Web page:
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* reuters://realtime/verb=Open/url=cpurl://apps.cp./Apps/econ-polls?RIC=CNEXP%3DEC I export poll data
* reuters://realtime/verb=Open/urlData due for release on Thursday, =cpurl://apps.cp./Apps/econ-polls?RIC=CNIMP%3DECI reuters://realtime/verb=Open/url=cpurl://apps.cp./Apps/econ-poll s?RIC=CNIMP%3DECI import poll data
* reuters://realtime/verb=Open/url=cpurl://apps.cp./Apps/econ-polls?RIC=CNTRD%3DEC I trade balance data
* China exports seen -3.8 pct y/y, imports down 3.8 pct y/y
* Data due Monday, May 10
BEIJING, June 6 (Reuters) - China is expected to report a sharper drop in exports for May as higher U.S. tariffs bite, while imports are likely to contract in a further sign of weakening domestic demand that could spark more stimulus measures.
If Monday's trade data are in line with the gloomy forecasts, it could add to fears of a global economic recession as the U.S.-China trade war intensifies.
Factory activity contracted in most Asian countries last month, weighed down by slowing demand, while that in the United States slowed to its weakest pace in over two years.
China's exports in May are expected to have declined 3.8 percent from a year earlier, according to the median estimate of 13 economists in a Reuters poll, worsening from a 2.7 percent fall in March.
Trade tensions between Washington and Beijing escalated sharply last month after the Trump administration accused China of having "reneged" on promises to make structural changes to its economic practices.
U.S. President Donald Trump on May 10 slapped higher tariffs of up to 25% on $200 billion of Chinese goods and then took steps to levy duties on all remaining $300 billion Chinese imports. Beijing retaliated with tariff hikes on U.S. goods.
"The time window for China and the U.S. to address trade tensions is narrowing," said analysts at Morgan Stanley in a note on Wednesday.
If the U.S. imposes 25% tariffs on the remaining $300 billion of imports from China, China's GDP growth could decelerate to 6.0% in 2019 despite more aggressive stimulus, with quarterly growth dropping below 6.0% by the second half of this year, they said.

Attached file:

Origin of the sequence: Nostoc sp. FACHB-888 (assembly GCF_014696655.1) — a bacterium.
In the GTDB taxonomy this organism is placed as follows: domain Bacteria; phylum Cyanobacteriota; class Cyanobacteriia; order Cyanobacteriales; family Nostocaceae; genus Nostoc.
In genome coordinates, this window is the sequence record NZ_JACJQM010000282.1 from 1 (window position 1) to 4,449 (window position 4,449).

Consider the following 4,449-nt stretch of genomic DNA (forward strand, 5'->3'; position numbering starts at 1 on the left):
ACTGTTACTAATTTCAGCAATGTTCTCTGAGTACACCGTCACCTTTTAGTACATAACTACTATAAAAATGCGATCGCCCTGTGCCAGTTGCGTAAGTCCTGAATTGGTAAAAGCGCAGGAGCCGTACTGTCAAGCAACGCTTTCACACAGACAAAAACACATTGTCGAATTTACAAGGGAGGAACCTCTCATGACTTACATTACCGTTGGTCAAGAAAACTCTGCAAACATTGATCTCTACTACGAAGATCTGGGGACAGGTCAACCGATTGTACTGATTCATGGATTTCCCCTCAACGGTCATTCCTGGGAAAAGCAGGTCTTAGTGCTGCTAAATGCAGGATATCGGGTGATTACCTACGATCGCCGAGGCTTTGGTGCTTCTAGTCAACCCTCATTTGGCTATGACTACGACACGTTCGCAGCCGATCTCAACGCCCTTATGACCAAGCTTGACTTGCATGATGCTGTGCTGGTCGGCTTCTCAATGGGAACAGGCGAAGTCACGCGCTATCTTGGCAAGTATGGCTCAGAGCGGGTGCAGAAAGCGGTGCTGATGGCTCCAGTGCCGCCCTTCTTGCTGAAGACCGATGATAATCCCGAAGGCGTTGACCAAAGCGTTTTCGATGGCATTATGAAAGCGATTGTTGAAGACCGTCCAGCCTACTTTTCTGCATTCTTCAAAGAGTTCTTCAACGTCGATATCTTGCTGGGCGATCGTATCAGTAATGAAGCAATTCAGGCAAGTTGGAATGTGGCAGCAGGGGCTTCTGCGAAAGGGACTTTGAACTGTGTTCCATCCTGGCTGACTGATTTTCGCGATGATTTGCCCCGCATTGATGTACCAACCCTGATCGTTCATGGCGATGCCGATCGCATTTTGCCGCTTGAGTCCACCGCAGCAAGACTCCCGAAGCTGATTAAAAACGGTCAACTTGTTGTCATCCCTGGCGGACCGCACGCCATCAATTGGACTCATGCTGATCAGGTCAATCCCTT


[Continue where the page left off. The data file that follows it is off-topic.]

Analysts at Nomura, however, believe China's May exports could rise 1.0%, due partly to a jump in U.S.-bound shipments as exporters race to avoid potential tariffs on goods on the looming $300 billion list. Similar "front loading" kept Chinese exports strong for much of last year.
Further inflaming tensions between the economic giants, the U.S. has put Chinese telecom equipment Huawei Technologies Co Ltd on a trade blacklist, prompting retaliation from Beijing to target foreign companies that it says have harmed Chinese firms' interests.
WEAK DEMAND AT HOME AS WELL
May import data is expected to show domestic demand is still sputtering despite a raft of growth boosting measures rolled out since last year.
Analysts forecast imports fell 3.8% from a year earlier, reversing an expansion of 4% in April, which some analysts had suspected was related to a cut in the value-added tax (VAT).
Import orders contracted at a quicker pace in May, an official survey of manufacturing activity showed last week.
If Washington imposes tariffs on the remaining $300 billion of Chinese goods in coming months, analysts at Bank of America Merrill Lynch expect Beijing will roll out a comprehensive and sizable stimulus package before the end of 2019, aimed especially at boosting property and infrastructure investment to support economic and social stability.
"On the monetary front... Multiple RRR cuts and 3 interest rate cuts would be likely before the end of 2019, and another 1 rate cut could be seen in 2020," BAML said in a note on Wednesday.
China has already cut banks' reserve requirements (RRR) six times since early 2018 and guided interest rates lower, while keeping ample liquidity in the banking system. But mounting economic pressures have led some analysts to call for bolder stimulus measures.
Unlike past downturns, Beijing has so far refrained from massive stimulus programs to jumpstart the slowing economy, possibly due to concerns about rising debt. It has fast-tracked infrastructure projects, cut taxes for companies and raised export tax rebates, along with rolling out targeted cuts in banks' reserve requirements. (Reporting by Stella Qiu and Ryan Woo; Editing by Kim Coghill)